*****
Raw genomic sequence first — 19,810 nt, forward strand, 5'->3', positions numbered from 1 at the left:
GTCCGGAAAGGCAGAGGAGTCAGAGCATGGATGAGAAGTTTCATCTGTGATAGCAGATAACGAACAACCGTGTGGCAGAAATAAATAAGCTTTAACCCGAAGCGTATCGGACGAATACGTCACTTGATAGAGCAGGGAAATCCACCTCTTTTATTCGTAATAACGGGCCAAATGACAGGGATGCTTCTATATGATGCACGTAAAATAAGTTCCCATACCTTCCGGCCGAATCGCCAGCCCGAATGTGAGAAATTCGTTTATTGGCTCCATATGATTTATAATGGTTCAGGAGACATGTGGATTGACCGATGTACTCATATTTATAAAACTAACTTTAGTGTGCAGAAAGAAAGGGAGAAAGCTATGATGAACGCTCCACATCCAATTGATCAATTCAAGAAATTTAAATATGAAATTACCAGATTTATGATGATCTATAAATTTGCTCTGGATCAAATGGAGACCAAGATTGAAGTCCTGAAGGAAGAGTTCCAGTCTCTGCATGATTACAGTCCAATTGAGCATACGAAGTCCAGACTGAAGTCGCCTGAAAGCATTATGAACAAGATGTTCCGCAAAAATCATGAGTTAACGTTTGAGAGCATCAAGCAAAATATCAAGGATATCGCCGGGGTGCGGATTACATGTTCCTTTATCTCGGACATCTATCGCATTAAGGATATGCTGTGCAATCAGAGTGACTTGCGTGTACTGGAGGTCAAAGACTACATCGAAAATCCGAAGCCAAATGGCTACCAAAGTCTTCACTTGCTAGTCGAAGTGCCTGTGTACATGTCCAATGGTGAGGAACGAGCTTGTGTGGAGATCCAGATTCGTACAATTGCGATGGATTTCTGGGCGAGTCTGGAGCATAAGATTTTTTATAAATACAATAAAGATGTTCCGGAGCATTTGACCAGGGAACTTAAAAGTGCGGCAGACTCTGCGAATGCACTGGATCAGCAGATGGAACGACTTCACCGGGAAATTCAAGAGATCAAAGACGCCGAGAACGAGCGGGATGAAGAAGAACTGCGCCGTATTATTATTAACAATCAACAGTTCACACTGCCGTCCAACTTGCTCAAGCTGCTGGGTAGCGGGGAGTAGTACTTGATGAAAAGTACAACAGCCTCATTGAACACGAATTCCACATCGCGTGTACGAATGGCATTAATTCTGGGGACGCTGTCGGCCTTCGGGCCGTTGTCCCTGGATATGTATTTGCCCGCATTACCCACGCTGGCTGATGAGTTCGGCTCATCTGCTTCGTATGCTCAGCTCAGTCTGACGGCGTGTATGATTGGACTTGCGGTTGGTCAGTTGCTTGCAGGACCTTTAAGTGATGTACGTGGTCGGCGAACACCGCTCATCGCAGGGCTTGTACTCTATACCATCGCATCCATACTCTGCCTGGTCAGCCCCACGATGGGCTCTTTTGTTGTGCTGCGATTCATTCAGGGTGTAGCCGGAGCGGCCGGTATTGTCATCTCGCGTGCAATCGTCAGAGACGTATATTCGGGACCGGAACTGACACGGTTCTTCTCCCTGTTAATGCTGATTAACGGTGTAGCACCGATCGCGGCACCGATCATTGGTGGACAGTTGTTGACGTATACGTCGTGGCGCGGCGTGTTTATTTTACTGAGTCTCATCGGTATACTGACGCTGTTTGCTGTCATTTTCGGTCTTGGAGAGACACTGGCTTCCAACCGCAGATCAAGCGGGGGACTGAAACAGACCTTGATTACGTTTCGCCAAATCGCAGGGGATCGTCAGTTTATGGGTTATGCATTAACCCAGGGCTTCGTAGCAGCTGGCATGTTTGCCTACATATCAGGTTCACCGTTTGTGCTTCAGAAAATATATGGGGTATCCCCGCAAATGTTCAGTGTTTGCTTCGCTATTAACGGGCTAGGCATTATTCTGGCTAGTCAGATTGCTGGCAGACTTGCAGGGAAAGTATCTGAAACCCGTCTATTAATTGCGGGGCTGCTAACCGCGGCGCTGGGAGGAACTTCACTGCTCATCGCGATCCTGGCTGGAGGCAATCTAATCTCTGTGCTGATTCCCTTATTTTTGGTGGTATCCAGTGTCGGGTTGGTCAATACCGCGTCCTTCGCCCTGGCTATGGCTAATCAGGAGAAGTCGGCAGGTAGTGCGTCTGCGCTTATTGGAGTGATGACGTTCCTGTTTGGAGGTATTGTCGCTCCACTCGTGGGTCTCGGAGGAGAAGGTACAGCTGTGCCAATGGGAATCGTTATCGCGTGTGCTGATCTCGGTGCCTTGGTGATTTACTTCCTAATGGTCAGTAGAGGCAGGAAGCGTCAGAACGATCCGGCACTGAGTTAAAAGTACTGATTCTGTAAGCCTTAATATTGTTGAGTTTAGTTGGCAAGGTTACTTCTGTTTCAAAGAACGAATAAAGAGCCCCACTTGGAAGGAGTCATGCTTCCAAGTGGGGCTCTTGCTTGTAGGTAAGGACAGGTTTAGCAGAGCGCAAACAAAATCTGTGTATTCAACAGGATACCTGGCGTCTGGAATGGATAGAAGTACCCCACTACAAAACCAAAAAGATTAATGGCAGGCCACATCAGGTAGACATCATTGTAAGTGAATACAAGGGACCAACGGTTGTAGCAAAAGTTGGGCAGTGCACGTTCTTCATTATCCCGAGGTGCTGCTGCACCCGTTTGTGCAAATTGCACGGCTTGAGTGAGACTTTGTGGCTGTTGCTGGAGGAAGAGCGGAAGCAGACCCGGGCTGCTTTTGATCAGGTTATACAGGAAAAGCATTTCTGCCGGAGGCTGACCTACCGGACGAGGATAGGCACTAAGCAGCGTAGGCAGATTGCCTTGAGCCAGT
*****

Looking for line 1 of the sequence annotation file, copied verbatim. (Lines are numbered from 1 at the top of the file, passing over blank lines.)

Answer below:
Raw genomic sequence first — 19,810 nt, forward strand, 5'->3', positions numbered from 1 at the left: